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From Vision to Video: How Content Can Break A Band

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From Vision to Video: How Content Can Break A Band
May 2, 2014
By RR

In an era where content is king, David Saslow’s background in video production gives him a unique advantage in his role as General Manager of Atlantic Records. Compelling content combined with incredible music can break an artist, so who better to help lead an artist development focused label than an experienced content producer? Check out David’s advice for new artists and learn about the ever-evolving music industry from his own personal experience in our exclusive interview.

Interview by Jonah Bayer

How did you get involved in the music industry?

I've only ever worked at a record company–it's the only job I've ever had post-college, and actually in college if you count internships. I got my first job at Elektra in 1992 in the video department and worked there for three years. I worked at Interscope from 1995 to 2007 and came to Atlantic to cover the video and content area in 2007. Coming from the creative side during a boom when content became the real driving force for artist exposure was really exciting. Ultimately, that lead to a larger conversation and, due to my experience and understanding of labels, I took on a bigger role at Atlantic Records as General Manager in 2013.

It seems like in a lot of ways content development is kind of like the Wild West. How did you manage to find your way through such uncharted territory?

Well, when I first got started, MTV was America's national radio station–it was a really powerful tool. You could take a small band that was off the grid and, through a variety of performances, change their profile entirely. It was an amazing tool that worked for a really long time but as the Internet became a huge equalizer for artists, the purpose of music videos and how artists expose themselves expanded. I got really into the production and creation side of things at that point–making sure the artist presented themselves in a way that was honest to their vision, because there is no other form of expression quite like a music video.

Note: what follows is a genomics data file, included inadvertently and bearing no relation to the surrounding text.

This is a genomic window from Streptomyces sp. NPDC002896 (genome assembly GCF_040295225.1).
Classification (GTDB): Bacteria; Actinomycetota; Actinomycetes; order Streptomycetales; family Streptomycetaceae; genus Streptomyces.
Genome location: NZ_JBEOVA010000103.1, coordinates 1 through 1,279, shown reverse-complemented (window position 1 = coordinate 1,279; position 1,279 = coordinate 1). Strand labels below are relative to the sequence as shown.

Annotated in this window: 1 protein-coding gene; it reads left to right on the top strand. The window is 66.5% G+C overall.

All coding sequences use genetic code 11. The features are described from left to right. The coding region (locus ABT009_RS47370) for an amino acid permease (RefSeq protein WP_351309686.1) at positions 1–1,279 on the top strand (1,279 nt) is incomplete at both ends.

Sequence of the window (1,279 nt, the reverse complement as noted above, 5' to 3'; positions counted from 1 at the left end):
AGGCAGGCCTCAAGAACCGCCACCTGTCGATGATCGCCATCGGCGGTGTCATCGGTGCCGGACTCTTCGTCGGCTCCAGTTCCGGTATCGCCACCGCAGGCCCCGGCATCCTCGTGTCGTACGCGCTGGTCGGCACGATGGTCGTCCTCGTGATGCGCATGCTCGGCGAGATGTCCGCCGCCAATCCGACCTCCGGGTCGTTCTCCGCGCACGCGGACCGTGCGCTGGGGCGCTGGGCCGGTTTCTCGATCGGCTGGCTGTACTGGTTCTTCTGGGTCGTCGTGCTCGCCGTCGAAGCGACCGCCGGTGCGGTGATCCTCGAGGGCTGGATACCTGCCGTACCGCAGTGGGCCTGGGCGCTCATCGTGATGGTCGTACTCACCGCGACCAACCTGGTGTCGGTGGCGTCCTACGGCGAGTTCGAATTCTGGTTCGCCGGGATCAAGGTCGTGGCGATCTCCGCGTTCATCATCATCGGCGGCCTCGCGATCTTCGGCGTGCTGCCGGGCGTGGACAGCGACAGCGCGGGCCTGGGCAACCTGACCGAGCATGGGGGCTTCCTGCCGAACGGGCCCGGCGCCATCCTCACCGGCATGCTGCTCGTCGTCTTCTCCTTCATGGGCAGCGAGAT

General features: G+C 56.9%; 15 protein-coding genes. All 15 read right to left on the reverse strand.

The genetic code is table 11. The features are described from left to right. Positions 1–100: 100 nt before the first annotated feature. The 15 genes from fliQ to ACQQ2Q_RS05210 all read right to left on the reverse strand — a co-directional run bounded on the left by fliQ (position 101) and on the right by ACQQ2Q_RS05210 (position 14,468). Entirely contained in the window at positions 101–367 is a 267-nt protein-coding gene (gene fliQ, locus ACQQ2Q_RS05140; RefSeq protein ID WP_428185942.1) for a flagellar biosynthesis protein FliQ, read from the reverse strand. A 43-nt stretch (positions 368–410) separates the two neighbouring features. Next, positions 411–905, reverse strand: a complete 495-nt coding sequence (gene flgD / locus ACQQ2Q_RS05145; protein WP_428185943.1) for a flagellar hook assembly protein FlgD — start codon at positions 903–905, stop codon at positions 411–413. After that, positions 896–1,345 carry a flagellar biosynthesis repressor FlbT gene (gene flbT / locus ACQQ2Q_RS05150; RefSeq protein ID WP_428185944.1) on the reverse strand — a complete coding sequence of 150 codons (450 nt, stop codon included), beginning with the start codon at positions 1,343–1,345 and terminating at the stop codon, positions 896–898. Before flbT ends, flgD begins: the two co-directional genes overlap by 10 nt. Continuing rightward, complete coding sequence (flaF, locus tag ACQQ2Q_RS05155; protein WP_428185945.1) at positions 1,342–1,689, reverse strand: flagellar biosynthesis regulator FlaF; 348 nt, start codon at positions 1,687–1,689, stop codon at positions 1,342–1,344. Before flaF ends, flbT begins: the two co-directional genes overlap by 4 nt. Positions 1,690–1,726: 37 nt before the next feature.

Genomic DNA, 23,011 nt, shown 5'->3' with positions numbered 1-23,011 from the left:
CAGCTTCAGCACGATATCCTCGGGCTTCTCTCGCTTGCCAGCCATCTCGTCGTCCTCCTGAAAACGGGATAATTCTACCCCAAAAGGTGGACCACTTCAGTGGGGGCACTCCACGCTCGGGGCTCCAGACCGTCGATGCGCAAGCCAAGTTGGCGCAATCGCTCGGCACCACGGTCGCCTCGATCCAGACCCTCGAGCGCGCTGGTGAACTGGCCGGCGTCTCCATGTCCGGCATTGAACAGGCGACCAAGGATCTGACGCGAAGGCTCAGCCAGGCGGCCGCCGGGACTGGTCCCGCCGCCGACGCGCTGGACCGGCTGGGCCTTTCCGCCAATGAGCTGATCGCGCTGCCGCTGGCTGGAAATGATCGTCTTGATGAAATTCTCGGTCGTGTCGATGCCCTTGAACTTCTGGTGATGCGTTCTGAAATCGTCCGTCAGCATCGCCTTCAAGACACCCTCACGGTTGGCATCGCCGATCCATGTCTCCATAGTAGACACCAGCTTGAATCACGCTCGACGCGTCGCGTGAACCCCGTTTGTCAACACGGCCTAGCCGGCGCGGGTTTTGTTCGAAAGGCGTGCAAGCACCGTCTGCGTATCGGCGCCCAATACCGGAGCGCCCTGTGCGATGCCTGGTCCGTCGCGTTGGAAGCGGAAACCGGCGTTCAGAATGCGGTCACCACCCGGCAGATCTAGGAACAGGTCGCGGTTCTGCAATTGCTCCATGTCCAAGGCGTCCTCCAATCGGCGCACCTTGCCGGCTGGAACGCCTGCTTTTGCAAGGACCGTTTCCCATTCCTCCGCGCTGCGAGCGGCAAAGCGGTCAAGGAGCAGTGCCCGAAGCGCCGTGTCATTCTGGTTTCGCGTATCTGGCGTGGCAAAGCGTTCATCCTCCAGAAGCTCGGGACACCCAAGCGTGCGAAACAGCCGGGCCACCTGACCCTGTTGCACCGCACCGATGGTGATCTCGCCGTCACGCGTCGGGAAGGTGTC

One thing that also sticks out is the fact that it doesn't seem like you work with only one type of artist at Atlantic. Your roster is so diverse.

That's the beauty of it, isn't it? Every artist is different and every campaign is different. We love artists that have strong, pure voices and are really careful about the way tha they are presented. A great example of this is Twenty One Pilots who know exactly who they are and how they want to be portrayed. At the end of the day it's their name on the spine of their CD or in YouTube search results, so they're the ones that have to wear it–which is why we're in constant communication with them, trying to get them the best possible placement. Hopefully the process works most of the time and the video is interesting and represents what they want to say in a unique way.

Some people say that music videos aren't as important as they used to be. How do you respond to that?

They're actually more relevant. Think about it, the video is the first place you look when you hear about an act that's going to be huge soon. The video is additive to the song so video search results should be plentiful and compelling. Gone are the days where one music video was the entire exposure for a song. Now, we'll start with a lyric video or an interesting visualizer when a song comes out and later drop a second music video. Then you can present the artist in a different way with another performance. There's no real limit to what we might do–we may go back again and again for videos for the same song.